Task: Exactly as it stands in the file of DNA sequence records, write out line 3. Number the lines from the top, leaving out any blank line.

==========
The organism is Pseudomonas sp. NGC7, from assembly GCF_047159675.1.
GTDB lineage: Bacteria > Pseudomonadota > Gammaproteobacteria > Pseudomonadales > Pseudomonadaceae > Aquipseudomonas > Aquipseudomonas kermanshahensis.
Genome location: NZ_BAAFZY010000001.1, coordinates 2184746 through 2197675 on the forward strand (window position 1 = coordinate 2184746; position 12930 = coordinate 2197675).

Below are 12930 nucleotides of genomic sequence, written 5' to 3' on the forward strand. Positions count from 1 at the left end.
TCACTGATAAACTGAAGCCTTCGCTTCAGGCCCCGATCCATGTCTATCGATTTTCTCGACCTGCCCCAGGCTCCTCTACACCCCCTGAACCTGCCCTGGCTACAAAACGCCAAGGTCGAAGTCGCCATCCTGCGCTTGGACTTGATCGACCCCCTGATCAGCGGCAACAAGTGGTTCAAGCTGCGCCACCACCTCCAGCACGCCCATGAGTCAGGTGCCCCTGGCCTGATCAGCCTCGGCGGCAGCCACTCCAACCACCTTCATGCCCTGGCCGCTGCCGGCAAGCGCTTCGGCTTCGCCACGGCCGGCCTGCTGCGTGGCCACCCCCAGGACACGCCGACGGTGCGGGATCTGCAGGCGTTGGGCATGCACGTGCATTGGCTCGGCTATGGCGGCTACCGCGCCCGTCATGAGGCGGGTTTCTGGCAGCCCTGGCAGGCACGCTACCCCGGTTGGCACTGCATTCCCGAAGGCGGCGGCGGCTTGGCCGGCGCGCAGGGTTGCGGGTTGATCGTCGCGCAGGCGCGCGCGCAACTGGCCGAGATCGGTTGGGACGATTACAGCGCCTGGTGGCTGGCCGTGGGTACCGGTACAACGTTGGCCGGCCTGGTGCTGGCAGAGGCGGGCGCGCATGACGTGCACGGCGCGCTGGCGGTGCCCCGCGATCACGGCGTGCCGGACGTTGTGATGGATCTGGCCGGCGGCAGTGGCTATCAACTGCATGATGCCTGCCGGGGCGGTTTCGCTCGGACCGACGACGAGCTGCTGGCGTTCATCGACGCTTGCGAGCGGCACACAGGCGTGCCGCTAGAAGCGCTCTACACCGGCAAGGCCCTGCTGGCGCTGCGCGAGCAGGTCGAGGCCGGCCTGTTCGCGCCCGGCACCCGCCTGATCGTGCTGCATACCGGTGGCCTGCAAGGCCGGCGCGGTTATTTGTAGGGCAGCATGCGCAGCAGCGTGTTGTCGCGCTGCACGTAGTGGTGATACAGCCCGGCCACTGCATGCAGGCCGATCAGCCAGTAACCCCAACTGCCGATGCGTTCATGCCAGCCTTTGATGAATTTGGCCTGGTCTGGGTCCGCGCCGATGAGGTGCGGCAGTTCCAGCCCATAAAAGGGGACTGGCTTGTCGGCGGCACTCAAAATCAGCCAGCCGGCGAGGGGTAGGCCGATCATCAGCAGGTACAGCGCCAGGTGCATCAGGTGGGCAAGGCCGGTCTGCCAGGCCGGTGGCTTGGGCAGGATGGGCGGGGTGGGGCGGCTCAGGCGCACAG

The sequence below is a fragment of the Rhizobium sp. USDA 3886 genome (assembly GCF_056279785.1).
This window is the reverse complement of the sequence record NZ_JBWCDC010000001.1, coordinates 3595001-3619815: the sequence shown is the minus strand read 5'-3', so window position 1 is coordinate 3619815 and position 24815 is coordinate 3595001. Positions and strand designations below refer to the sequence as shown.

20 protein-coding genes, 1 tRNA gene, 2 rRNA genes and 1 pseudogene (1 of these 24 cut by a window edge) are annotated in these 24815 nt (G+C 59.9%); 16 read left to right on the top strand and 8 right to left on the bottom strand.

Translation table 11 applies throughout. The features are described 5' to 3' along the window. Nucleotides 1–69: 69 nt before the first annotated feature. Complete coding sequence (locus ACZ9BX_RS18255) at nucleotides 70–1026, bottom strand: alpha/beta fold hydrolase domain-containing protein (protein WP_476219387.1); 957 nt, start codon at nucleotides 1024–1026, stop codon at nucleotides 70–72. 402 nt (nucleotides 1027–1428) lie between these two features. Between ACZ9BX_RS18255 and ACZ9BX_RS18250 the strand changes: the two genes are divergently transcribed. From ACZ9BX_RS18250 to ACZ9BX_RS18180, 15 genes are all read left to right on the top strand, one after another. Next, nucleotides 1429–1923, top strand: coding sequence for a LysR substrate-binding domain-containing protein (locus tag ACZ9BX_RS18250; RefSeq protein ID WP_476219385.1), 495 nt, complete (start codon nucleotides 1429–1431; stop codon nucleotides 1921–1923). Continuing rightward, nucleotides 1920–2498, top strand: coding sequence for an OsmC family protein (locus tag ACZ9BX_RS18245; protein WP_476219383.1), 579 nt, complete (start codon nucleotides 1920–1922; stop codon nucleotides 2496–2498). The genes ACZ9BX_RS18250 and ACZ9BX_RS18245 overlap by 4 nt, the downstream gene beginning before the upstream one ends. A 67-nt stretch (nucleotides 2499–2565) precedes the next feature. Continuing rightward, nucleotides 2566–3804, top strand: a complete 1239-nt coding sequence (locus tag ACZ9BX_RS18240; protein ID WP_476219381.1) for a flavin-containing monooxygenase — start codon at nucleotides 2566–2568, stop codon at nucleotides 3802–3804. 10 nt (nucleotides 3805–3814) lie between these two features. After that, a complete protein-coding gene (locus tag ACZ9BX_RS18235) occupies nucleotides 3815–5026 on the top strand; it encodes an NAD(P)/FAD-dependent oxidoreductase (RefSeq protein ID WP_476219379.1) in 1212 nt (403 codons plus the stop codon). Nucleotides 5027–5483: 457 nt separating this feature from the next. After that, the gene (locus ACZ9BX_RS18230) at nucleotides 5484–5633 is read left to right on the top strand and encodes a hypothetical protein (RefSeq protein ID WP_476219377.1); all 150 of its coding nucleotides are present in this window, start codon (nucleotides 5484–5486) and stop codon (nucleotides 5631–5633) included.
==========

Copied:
Genome location: NZ_BAAFZY010000001.1, coordinates 2184746 through 2197675 on the forward strand (window position 1 = coordinate 2184746; position 12930 = coordinate 2197675).